Tsh: No, I have not.

Seth: What?

Tsh: No, I know. It’s on my bucket list. Tell me more, why should I have been there?

Seth: I know you’ve been to museums in New York City and I know those are a bit more, you go to those, and maybe when you’re in D.C. you sometimes skip the National Gallery. But we went. I remember walking through, there were two exhibits at the time that were there, along with just the standing exhibits. The first that I remember, and I could be misremembering this, this may have been at a different museum but the first that I remember was either a collection of or one or two of the Fabergé eggs. Which if you’ve ever seen the Fabergé eggs, the minute you see one, you’re like, holy crap. 

Tsh: Can I do a humble brag? I’ve seen Fabergé eggs in Moscow. 

Seth: Ahhhh!

Tsh: They’re pretty remarkable. They are a bit otherworldly. It’s a whole thing. Honestly, those of you who subscribe to my newsletter, do a deep dive search for Fabergé eggs in the WRLD at home because I did a really fun podcast a few years ago on them. I think they’re really cool. 

Seth: Can I do a humble brag and say I drank tea out of a Fabergé egg once?

Tsh: No. That’s kind of better.

Seth: That’s a lie.

Tsh: Oh, it’s a lie.

Seth: How in the world would I do that?

Tsh: That’s a humble lie.

Seth: It’s a humble lie. Anyway, we go to the National Gallery and we live out my humble lie and then we go to this other area where the paintings of Andrew Wyeth were hanging. It was a traveling exhibit, I don’t know where they got the paintings from but they had collected them. They were hanging in the gallery and we were walking through. It was really awkward because, again, it’s after my third-grade year, I’m a boy and Andrew Wyeth is very expressive with the female body which is very awkward when you’re a young child. But also, he has paintings that are just exquisitely done in their detail. I think we’ve talked about it on this podcast and I cannot remember the name of the painting, but the painting of the woman in the dress in the field. All the detail that goes into that painting. You look at it and you're like, holy moly, how did he do that? Pull out one strand of hair? Capture the way the wind works. I remember looking at the painting that I wasn’t too embarrassed to look at and thinking, wow, there is something objectively amazing about this. Now, I wouldn’t have said that because I was in third grade. I don’t know if I even knew what the word objective meant. There was something that more than intrigued me, it drew me. It helped me to see that there’s something beautiful in the world and that there’s some objective worth to objective beauty.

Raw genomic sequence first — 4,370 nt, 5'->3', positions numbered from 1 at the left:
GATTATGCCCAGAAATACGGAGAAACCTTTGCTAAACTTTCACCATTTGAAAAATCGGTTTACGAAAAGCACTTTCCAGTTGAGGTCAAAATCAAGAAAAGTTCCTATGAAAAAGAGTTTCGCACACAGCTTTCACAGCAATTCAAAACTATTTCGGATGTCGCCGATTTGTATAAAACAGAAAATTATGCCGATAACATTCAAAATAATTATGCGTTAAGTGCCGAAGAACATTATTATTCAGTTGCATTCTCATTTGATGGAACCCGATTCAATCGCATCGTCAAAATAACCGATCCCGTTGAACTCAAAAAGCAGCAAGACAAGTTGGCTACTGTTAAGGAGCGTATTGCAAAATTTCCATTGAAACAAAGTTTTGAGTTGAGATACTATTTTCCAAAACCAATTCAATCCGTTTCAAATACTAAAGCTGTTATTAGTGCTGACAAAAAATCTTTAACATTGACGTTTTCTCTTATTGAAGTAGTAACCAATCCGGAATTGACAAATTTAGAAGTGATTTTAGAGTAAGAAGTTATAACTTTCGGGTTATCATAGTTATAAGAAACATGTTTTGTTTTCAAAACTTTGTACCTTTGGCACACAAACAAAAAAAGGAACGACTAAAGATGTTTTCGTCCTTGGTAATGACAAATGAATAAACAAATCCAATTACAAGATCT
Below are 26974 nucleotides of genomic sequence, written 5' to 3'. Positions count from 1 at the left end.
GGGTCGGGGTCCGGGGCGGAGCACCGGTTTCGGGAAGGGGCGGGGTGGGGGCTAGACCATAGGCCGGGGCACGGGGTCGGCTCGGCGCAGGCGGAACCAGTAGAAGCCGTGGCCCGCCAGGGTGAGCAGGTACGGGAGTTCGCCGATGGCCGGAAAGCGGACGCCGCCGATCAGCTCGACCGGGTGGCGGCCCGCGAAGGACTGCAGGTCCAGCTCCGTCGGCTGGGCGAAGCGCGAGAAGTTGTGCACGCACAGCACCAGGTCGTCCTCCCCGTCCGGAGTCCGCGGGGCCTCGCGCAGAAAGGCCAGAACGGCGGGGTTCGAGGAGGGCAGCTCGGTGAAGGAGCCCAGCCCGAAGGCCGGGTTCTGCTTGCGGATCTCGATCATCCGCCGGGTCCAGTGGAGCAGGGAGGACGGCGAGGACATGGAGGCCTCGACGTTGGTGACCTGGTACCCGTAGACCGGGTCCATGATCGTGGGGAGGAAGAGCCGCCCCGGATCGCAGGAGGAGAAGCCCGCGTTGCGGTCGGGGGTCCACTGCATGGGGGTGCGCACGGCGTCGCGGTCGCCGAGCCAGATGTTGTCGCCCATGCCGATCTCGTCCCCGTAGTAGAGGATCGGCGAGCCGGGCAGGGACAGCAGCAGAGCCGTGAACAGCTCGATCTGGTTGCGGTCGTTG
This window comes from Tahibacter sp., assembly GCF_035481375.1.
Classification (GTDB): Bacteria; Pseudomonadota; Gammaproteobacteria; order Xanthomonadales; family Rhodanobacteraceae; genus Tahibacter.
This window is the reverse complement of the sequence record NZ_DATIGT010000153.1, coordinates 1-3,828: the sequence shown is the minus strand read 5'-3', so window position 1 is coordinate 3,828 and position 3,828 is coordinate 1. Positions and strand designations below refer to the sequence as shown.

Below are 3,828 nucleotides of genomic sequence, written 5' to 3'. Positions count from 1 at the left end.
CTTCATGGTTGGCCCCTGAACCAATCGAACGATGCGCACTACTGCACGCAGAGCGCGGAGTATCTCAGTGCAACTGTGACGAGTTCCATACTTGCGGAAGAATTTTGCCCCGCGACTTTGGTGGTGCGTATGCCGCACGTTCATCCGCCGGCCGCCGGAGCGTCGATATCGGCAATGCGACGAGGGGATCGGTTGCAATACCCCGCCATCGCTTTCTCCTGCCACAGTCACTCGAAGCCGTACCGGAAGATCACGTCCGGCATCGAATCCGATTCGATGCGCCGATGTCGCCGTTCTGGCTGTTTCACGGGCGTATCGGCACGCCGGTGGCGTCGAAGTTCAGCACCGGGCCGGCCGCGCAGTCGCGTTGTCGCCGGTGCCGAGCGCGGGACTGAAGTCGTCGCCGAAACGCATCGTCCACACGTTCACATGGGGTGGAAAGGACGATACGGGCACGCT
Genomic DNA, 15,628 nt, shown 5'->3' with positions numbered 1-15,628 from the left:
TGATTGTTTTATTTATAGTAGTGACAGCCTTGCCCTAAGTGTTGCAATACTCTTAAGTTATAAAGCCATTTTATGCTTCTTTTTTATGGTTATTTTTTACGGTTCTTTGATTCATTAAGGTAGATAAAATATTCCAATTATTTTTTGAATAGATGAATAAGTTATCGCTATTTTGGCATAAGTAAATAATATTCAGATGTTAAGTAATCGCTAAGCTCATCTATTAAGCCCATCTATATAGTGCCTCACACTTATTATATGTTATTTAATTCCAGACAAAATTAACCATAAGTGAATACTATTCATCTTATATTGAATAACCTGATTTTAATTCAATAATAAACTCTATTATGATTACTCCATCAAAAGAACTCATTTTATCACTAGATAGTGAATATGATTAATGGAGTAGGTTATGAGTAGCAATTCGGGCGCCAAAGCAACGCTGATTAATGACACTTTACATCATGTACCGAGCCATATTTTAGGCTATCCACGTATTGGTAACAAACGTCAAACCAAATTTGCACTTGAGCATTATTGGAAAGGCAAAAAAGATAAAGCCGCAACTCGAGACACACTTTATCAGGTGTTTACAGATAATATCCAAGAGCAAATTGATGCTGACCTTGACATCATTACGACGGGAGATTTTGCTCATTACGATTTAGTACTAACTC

After that experience, we went home and then school started and I just happened to coincide that I was beginning a new school year in a new school. That new school was a Catholic school. I was a Baptist kid. I’d never been to a Catholic church, had zero context for what happened in a Catholic church. My parents had told me that it was kind of Episcopalian like it was Episcopalian heavy. I had some context for that because my grandparents were Episcopalian on one side. I knew there was going to be some standing and some sitting and some praying and that sort of thing. We walked into this beautiful church. It’s a church in Fort Smith, Arkansas called Immaculate Conception and it is not a cathedral but it should be. It has that feel particularly when you’re a little kid. I remember walking in, we walked in single file and I was astounded by the beauty of the place. There was this moment when I’m sitting there, not knowing what to do before the mass starts, we’re practicing the psalm, “I believe that I will see the goodness of the Lord in the land of the living.” That was the response, I still remember it all these years later. I still remember the response. I’m sitting there practicing this with my schoolmates as children do before an all-school mass and I was looking around at these strange statutes and this strange stained glass and all of these that I know now as stations of the cross. The light was coming in through the windows at awkward angles as in most of these old Catholic churches, when the light comes in a certain way you can see the shards cutting through the dust and the incense remnants. It was this moment of feeling absolutely transported somewhere else. When that was over, when the first mass was over, we went back and had lunch. I went outside and what did I do? I played basketball, maybe some kickball, I don’t know. Later that week, I fished. I did all the things I knew to fit in. It’s almost like I tried to not really wrestle with this thing. Of course, why would I? I was in the fourth grade. It would be years and years and years later until I would fully appreciate the confluence of these two events. This Wyeth exhibit and my first entrance into the Catholic church, the first time I walked into a Catholic church. I would come to the realization that my soul longs for beauty. Not abstract beauty. I am an abstract thinker. I’m an abstract person, as abstract as they come. But my soul and my personhood longs for something that is objectively transcendent and beautiful.